Report: Home heating bills will be slightly lower this winter |

Report: Home heating bills will be slightly lower this winter

Stephen Huba
Shane Dunlap | Tribune-Review
Mark Latshaw & Son Home Heating Oil makes a delivery to a customer in Hempfield in 2017.

The U.S. Energy Information Administration is predicting a cheaper winter when it comes to home heating bills.

The agency said households that primarily use electricity or natural gas as their heating source can expect to spend slightly less than last winter. Households that use heating oil can expect to spend 4% less, while households that use propane can expect to spend 16% less.

Only natural gas bills in the South are likely to rise significantly — by about 4% — primarily as a result of higher regional natural gas prices, EIA said.

The predictions are based on fuel price and consumption forecasts from the administration’s Winter Fuels Outlook and weather forecasts from the National Oceanic and Atmospheric Administration.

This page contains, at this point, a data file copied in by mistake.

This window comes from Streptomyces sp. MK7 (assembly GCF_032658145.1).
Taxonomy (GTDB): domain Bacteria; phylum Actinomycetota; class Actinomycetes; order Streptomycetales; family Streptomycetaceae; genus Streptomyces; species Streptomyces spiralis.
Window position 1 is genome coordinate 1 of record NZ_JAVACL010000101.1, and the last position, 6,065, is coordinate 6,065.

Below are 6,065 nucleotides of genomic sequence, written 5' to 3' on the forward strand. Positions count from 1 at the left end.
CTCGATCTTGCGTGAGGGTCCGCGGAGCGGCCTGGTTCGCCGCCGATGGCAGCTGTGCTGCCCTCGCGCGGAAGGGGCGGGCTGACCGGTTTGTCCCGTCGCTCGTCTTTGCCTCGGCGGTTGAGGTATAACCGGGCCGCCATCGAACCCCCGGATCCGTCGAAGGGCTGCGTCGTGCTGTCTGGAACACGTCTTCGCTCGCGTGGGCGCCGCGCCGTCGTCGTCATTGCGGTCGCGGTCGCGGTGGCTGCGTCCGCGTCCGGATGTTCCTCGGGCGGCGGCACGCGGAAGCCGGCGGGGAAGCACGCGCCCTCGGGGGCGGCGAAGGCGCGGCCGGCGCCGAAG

Fuel expenditures in the Winter Fuels Outlook reflect consumption and the resulting bills for all uses of energy in the household — not just heating. This approach contributes to the differences in expected expenditures across fuels.

The Winter Fuels Outlook considers adequacy of stored energy at the beginning of the winter season. Natural gas storage has seen a significant rebound in the United States over the past year, EIA said.

EIA does not expect significant supply disruptions or price fluctuations for home heating oil this winter.

Last week, the Pennsylvania Public Utility Commission announced it had approved rate increases for customers of Peoples Natural Gas and Equitable Gas Co.

Under the settlement, the average monthly bill for a residential Peoples customer will increase by 7.5% — or $5.60 — and the average monthly bill for an Equitable customer will increase by 12.8% — or $9.05.

Stephen Huba is a Tribune-Review staff writer. You can contact Stephen at 724-850-1280, [email protected] or via Twitter .

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